Table 3 - FACTORS INFLUENCING THE DEVELOPMENT OF BOND MARKET IN BANGLADESH Variable Serial Factor Variables X1 Moderate Economic Growth X2 Low Interest Rate Environment X3 Poor Savings and Investment Rate X4 Dominance of Banking System X5 Absence of Market-determined Interest Rate X6 Regulatory Reform X7 Small Investor Base X8 High Time to Market for Time Consuming and Complicated Administrative Process X9 Undefined Economic Benefits X10 Investors Reluctance to Maintain Bond Portfolio X11 Conservative Policy of Investors X12 Lack of Awareness Program for Investors and Risk Associated Sequential Process X13 Adverse Perception by Market Participant of Settlement Risk X14 Lack of Diversity in Features X15 Lack of Benchmark Bonds X16 Lack of Intermediaries with Expertise in Debt Products X17 High Floatation Cost X18 No Hedge against Inflation X19 Compounding not Possible X20 Political Instability X21 Financial Sector Vulnerability for Huge Non-Performing Loans X22 Unbundled Pension and Insurance Funds X23 Poor Disclosure of Accounting Information X24 Insignificant Contribution of Non-Banking Sector X25 High Yielding Government Instruments Hindering Private Sector Bond Issue X26 Lack of Awareness and Confidence in Debt Products. X27 Poor Marketability

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Bond Market acts as buffer of equity market. This enables issuers and investors to convert the limitations of equity market into the opportunities. Financial system to be sound and effective has to have an efficient bond market. Otherwise, Capital Market especially cannot play its due role for developing economy through allocation of capital; and generating employment opportunities through industrialization of economy of the country. Developing bond market can be attributed to the following reasons (International Organization of Securities Commissions, 2002): a) An alternative source of domestic debt finance; b) Lower cost of capital; c) Reduced risks associated with maturity and currency mismatch; d) Broadening of capital markets; e) Efficient pricing of credit risk; and f) Ensuring financial stability.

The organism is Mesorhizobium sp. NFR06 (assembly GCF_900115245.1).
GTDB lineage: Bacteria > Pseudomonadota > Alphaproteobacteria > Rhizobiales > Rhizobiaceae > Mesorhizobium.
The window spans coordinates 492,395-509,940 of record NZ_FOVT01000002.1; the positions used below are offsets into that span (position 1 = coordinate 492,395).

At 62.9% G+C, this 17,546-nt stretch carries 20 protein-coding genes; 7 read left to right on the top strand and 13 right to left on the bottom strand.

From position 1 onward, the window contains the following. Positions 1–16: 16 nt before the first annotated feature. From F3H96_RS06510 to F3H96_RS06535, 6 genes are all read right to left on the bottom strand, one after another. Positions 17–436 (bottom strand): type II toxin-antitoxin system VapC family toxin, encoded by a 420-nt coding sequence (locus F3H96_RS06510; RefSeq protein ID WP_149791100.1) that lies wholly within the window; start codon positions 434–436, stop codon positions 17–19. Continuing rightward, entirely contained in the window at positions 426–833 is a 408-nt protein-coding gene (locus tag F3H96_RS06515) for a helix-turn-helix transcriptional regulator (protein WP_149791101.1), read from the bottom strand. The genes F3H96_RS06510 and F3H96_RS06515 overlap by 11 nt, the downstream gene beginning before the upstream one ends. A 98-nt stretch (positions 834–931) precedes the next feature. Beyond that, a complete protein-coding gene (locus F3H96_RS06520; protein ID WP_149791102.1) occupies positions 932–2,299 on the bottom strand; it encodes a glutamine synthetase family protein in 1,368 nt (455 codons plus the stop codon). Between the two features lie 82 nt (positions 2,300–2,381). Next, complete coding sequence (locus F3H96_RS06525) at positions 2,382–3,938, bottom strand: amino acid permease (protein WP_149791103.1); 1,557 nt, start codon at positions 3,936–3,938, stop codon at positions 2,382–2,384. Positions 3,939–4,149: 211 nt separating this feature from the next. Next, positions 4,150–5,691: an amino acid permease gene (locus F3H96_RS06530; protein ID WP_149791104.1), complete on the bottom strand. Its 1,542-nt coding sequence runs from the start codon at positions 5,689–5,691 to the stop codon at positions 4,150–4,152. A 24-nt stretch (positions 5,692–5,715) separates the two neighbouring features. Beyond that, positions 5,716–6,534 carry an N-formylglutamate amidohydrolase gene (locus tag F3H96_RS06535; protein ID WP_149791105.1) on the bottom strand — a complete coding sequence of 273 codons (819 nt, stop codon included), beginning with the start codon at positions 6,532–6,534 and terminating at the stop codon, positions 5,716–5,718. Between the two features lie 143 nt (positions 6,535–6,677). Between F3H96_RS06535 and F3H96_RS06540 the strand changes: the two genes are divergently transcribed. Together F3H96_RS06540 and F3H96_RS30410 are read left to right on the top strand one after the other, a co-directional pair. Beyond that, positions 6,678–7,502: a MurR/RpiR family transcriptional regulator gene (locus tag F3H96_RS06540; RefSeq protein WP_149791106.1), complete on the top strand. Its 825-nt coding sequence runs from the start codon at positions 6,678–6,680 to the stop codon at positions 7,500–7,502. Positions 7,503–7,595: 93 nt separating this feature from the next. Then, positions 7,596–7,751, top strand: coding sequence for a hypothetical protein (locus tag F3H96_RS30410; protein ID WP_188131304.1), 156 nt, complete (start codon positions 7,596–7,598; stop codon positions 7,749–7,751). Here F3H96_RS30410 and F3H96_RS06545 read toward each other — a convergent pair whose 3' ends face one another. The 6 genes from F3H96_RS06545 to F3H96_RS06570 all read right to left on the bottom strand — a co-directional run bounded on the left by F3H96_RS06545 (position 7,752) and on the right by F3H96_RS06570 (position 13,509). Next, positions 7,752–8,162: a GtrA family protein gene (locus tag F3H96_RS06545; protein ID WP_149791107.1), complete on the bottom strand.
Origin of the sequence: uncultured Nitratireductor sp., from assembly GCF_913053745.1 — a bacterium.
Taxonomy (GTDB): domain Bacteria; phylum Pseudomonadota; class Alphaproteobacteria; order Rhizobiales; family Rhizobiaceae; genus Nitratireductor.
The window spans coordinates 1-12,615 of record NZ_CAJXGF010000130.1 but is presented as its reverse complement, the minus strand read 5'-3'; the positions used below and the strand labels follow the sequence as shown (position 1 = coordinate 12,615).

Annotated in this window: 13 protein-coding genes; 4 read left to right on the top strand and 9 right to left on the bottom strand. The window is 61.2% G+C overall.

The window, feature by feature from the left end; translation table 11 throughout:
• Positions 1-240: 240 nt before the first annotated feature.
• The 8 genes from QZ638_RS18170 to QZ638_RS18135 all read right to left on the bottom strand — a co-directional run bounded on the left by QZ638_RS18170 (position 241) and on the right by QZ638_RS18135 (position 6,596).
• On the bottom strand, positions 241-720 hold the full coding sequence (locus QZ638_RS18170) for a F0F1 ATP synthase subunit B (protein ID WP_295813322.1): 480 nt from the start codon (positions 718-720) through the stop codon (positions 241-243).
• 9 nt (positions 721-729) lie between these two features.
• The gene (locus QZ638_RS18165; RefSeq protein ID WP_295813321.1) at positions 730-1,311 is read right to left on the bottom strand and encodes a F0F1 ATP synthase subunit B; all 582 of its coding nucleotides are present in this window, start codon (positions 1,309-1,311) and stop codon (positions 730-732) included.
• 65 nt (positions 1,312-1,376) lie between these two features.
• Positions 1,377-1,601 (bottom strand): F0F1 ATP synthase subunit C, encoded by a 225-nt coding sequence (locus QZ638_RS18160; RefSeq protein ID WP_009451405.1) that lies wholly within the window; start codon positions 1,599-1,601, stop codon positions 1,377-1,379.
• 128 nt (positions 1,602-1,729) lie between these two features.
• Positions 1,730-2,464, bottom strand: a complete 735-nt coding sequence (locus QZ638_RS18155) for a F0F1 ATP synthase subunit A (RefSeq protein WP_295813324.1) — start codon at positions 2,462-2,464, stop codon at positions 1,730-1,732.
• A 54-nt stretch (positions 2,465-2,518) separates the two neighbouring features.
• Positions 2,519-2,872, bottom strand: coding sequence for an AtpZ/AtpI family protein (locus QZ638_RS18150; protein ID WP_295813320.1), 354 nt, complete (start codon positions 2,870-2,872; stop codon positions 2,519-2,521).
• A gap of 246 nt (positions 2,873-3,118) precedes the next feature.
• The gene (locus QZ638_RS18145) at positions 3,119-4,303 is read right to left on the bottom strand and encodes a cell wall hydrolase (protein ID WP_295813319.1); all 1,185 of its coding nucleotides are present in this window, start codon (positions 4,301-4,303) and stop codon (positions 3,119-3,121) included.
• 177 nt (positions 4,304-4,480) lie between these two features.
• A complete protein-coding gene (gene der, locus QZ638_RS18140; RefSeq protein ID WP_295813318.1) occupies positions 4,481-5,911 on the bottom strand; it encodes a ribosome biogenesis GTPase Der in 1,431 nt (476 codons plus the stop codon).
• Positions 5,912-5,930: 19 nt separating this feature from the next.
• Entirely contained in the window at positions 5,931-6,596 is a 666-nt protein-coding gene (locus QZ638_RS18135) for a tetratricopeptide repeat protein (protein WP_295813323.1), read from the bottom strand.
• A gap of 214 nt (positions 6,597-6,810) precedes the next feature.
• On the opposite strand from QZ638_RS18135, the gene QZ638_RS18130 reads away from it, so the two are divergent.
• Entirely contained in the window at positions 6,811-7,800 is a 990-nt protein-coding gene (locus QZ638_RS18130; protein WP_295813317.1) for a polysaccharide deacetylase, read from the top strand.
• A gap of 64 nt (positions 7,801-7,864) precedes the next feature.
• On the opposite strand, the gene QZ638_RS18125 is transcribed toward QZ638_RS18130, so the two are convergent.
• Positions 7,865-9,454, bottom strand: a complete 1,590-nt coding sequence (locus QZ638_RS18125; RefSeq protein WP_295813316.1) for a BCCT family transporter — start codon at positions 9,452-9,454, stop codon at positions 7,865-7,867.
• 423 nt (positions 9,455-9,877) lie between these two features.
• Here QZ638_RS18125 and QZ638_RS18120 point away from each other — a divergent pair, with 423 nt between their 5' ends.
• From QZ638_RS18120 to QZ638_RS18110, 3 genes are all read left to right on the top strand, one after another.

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The study has conducted extensive literature survey and informal interview of some practitioners in order to identify problems impeding the development of bond market in Bangladesh. The problems extracted from the survey and the discussions have been shown in Table 3. 2.3.1. Identification of Important Impediments of Bond Market Development on the Basis of Mean Weights The study has collected opinions of 22 financial experts of 22 listed companies over the problems impeding the development of bond market in Bangladesh. The study has identified the problems of different degrees as in Table 4:

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TABLE 4 - IDENTIFICATION OF PROBLEMS ON MEAN WEIGHTED SCORES Variables X5 X6 X15 X22 X25 X27 X8 X9 X10 X11 X12 X13 X16 X17 X20 X23 X26 X1 X2 X3 X4 X7 X14 X18 X19 X21 X24 Factor Variables Most Significant Absence of Market-determined Interest Rate Regulatory Reform Lack of Benchmark Bonds Unbundled Pension and Insurance Funds High Yielding Government Instruments Hindering Private Sector Bond Issue Poor Marketability Significant High Time to Market for Time Consuming and Complicated Administrative Process Undefined Economic Benefits Investors Reluctance to Maintain Bond Portfolio Conservative Policy of Investors Lack of Awareness Program for Investors and Risk Associated Sequential Process Adverse Perception by Market Participant of Settlement Risk Lack of Intermediaries with Expertise in Debt Products High Floatation Cost Political Instability Poor Disclosure of Accounting Information Lack of Awareness and Confidence in Debt Products. Insignificant Variables: Moderate Economic Growth Low Interest Rate Environment Poor Savings and Investment Rate Dominance of Banking System Small Investor Base Lack of Diversity in Features No Hedge against Inflation Compounding not Possible Financial Sector Vulnerability for Huge Non-Performing Loans Insignificant Contribution of Non-Banking Sector Mean Score 4.5455 4.5000 4.2273 4.1818 4.4091 4.3182 3.8182 3.7273 3.5000 3.2525 3.7273 3.6273 3.2727 3.7727 3.2273 3.8182 4.0000 2.7727 2.5000 2.7000 2.6000 2.5000 2.5700 2.4545 2.7500 2.8000 2.3250

Note: Data have been compiled by the researchers.

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It is evident from the Table 4 as stated above that the study has identified six most significant problems, eleven significant and 10 insignificant problems against the bond market development in the country. The problems identified by the study have been found to belong to macro-economic level, industry level, market level and firm level. Some of the significant variables are systematic and some others are unsystematic. 2.3.2. Identification of Problems Impeding the Development of Bond Market in Bangladesh on Varimax Rotated Factor Analysis The study has estimated zero-order correlation of all 27 variables considered for study. The correlation matrix has shown that Variables understudy have formed several groups on the basis of relationship underlying between variables. Variables within the group have been found to have significant relationship at different level of significance. The correlation matrix of all 27 variables has been further subjected to principal component analysis. The Eigen values, the percentage of total variance, and rotated sum of squared loadings have been shown in Table -5: